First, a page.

Tyrell Tuiasosopo (10) and the team practice on Tuesday, Wednesday, and Thursday. As

required by the state, to play in the upcoming season you must have participated in ten preseason practices. Interested students should see Cho in F155.

Memory of a football player by Ivan Nguyen (10)

It began on a dry, crisp August day on the field that many look at as a place for rites of passage. Our coaches loved telling us that the field is where we start our lives as men. They often made sure that we did not ruin the same field that they had practiced on when they were younger. I entered my sophomore year that season, and I was on the defensive line. There was my teammate, He was the guy that always had a big smile on his face, but the smiles came to an abrupt end one day. It was evident that there was something up with him. He seemed a bit irritated and was slacking during the drills. After our drills were finished, we got into a skirmish. He was pushed off by the coach and then he walked away. I didn’t really worry why he did it, but I knew he was already upset. Our coaches had the list of the first and second line up. I had always been trying for the first line up throughout the season but the coach called my name for the second line up. Right then, I knew things had to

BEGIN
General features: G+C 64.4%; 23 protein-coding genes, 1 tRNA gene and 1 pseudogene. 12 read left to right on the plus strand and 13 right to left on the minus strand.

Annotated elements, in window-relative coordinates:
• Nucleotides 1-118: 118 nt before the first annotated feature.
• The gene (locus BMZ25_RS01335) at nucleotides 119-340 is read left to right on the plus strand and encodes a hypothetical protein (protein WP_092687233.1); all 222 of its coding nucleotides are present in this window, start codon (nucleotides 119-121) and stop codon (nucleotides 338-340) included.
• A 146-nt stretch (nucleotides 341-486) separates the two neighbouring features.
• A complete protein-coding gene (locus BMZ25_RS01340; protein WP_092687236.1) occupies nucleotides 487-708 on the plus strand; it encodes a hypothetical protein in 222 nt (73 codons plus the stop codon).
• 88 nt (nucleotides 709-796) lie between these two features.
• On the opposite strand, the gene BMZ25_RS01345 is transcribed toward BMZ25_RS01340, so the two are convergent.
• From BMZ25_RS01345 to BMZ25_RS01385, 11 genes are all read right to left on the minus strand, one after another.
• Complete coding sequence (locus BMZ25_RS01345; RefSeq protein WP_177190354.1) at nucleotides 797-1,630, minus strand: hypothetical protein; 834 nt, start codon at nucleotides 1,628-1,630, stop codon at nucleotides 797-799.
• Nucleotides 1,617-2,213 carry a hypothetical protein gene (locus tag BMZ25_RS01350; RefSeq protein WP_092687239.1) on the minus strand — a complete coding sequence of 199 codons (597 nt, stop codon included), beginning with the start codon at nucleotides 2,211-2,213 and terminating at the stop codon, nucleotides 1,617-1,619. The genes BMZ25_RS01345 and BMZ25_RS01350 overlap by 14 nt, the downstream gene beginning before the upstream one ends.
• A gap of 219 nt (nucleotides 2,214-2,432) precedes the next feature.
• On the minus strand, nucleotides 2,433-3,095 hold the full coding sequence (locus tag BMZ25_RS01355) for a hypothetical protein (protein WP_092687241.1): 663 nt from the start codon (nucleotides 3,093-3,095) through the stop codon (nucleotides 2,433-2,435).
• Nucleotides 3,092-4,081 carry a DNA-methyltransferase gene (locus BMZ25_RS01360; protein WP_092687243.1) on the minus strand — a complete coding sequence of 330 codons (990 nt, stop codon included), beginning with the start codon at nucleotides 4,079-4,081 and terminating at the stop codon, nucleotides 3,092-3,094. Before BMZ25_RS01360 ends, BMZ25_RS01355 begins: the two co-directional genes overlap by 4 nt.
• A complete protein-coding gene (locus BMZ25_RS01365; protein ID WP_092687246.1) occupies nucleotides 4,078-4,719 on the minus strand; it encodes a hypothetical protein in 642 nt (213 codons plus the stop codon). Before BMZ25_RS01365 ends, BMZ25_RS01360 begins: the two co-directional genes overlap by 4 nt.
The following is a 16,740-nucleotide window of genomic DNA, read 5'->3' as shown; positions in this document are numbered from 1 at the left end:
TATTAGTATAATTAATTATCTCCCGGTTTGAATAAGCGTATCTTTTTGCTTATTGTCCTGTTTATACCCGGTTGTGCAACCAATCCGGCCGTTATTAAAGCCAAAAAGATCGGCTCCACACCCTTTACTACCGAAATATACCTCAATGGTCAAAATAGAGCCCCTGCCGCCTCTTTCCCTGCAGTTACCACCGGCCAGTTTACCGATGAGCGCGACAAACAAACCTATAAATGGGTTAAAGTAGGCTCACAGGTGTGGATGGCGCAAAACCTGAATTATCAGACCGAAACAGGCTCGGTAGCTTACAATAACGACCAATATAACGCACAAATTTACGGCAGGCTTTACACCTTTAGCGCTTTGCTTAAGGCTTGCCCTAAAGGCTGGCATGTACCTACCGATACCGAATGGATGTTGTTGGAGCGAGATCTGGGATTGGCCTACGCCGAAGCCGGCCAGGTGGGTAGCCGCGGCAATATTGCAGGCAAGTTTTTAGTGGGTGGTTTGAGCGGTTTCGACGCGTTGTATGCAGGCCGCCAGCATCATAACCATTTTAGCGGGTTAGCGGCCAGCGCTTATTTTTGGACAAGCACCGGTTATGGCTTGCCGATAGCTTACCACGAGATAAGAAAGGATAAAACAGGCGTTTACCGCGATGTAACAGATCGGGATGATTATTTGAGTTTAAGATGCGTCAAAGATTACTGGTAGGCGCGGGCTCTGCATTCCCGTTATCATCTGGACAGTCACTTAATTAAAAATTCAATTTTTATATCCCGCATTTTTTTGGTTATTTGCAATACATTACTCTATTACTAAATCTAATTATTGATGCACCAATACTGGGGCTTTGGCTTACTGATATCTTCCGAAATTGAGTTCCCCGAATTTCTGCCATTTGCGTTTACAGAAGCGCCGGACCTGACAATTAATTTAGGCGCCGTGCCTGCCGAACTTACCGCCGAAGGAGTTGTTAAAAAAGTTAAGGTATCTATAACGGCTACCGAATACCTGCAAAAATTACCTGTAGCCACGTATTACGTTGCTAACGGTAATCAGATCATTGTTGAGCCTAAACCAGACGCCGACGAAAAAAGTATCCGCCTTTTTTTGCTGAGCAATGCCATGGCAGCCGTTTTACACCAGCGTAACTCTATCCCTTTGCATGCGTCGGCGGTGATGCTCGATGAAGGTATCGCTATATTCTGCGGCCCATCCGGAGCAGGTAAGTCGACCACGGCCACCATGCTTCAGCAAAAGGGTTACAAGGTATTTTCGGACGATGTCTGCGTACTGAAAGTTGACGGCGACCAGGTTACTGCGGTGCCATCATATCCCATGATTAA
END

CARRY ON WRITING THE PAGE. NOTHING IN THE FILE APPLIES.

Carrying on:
change because I wanted to be in the first line up. Throughout that week, I tried to work hard to get in the first line up, but again, I didn’t make it. I knew that it was without my teammate that I was suffering. I knew that I did not have that other guy pushing me to my limits and I had to change that. I later talked to him about our skirmish earlier in the week. We eventually worked things out. He came back to practice the next day and while we were doing our drills, I noticed that he was behind. I would always get at him for slacking. We were later put onto two different teams to scrimmage each other. After the scrimmages, he was upset at his performance. He felt like he had not done enough. I talked to him about it, and how he could get over it. Over the next few days, leading towards our first game. I did what I had to do. I worked with him and myself to get us in the first line up. Whenever he would slack, I would remind him of who he was playing for. It was a way for him to build himself up and to be a better

player. Everyday we became better and better. We both drove each other that week. On the day before the game, our coaches told us the line up. He began to read the first names off, When the names were called, we knew immediately that the coach had made the right choice - we were both in the first line up! Game day came, and it was one of the longest days of my life. We got our gear, suited up and got on the bus. The bus ride was refreshing. It got our minds on the game and, of course, our rivalry.. We got to the field and it was a good day to be playing the game of football. The energy surged as we went against our rivals from the kickoff to the last minute. It was a very back and forth game. They just kept scoring on us but we fought back. We went on to lose that game, but it wasn’t the loss that counted. It was the hard work and effort placed into the game. We walked off that field exhausted, but we both had put all the effort into preparing ourselves for a fantastic game. I was glad that I had my teammate and the determination for us to get better.


Donate blood to save a life

by Kelsey David